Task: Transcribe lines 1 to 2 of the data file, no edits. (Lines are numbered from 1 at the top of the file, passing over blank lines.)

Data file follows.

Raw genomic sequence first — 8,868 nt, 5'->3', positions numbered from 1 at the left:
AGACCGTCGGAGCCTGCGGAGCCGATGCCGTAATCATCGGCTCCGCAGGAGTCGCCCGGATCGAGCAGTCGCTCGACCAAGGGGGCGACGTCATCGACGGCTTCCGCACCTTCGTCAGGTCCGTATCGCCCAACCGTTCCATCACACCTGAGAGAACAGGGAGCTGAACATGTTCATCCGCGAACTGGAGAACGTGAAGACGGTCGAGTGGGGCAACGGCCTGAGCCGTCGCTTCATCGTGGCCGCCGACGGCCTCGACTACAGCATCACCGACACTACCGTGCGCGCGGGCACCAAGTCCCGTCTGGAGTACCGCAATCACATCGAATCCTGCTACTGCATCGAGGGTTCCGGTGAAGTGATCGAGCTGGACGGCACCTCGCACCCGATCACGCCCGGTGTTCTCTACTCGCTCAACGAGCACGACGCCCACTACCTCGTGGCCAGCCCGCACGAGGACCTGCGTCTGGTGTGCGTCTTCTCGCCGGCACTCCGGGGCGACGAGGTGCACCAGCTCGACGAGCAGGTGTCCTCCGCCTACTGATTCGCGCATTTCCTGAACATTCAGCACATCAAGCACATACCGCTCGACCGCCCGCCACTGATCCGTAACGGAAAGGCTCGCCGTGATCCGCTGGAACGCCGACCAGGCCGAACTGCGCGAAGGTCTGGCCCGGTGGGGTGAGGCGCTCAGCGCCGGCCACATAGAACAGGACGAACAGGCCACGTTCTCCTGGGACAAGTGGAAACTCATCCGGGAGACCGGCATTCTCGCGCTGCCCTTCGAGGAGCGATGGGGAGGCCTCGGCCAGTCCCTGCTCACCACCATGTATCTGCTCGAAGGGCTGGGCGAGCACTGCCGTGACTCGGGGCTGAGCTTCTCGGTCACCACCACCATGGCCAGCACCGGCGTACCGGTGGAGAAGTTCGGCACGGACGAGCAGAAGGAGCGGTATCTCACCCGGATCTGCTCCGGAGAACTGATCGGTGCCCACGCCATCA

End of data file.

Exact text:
Raw genomic sequence first — 8,868 nt, 5'->3', positions numbered from 1 at the left:
AGACCGTCGGAGCCTGCGGAGCCGATGCCGTAATCATCGGCTCCGCAGGAGTCGCCCGGATCGAGCAGTCGCTCGACCAAGGGGGCGACGTCATCGACGGCTTCCGCACCTTCGTCAGGTCCGTATCGCCCAACCGTTCCATCACACCTGAGAGAACAGGGAGCTGAACATGTTCATCCGCGAACTGGAGAACGTGAAGACGGTCGAGTGGGGCAACGGCCTGAGCCGTCGCTTCATCGTGGCCGCCGACGGCCTCGACTACAGCATCACCGACACTACCGTGCGCGCGGGCACCAAGTCCCGTCTGGAGTACCGCAATCACATCGAATCCTGCTACTGCATCGAGGGTTCCGGTGAAGTGATCGAGCTGGACGGCACCTCGCACCCGATCACGCCCGGTGTTCTCTACTCGCTCAACGAGCACGACGCCCACTACCTCGTGGCCAGCCCGCACGAGGACCTGCGTCTGGTGTGCGTCTTCTCGCCGGCACTCCGGGGCGACGAGGTGCACCAGCTCGACGAGCAGGTGTCCTCCGCCTACTGATTCGCGCATTTCCTGAACATTCAGCACATCAAGCACATACCGCTCGACCGCCCGCCACTGATCCGTAACGGAAAGGCTCGCCGTGATCCGCTGGAACGCCGACCAGGCCGAACTGCGCGAAGGTCTGGCCCGGTGGGGTGAGGCGCTCAGCGCCGGCCACATAGAACAGGACGAACAGGCCACGTTCTCCTGGGACAAGTGGAAACTCATCCGGGAGACCGGCATTCTCGCGCTGCCCTTCGAGGAGCGATGGGGAGGCCTCGGCCAGTCCCTGCTCACCACCATGTATCTGCTCGAAGGGCTGGGCGAGCACTGCCGTGACTCGGGGCTGAGCTTCTCGGTCACCACCACCATGGCCAGCACCGGCGTACCGGTGGAGAAGTTCGGCACGGACGAGCAGAAGGAGCGGTATCTCACCCGGATCTGCTCCGGAGAACTGATCGGTGCCCACGCCATCA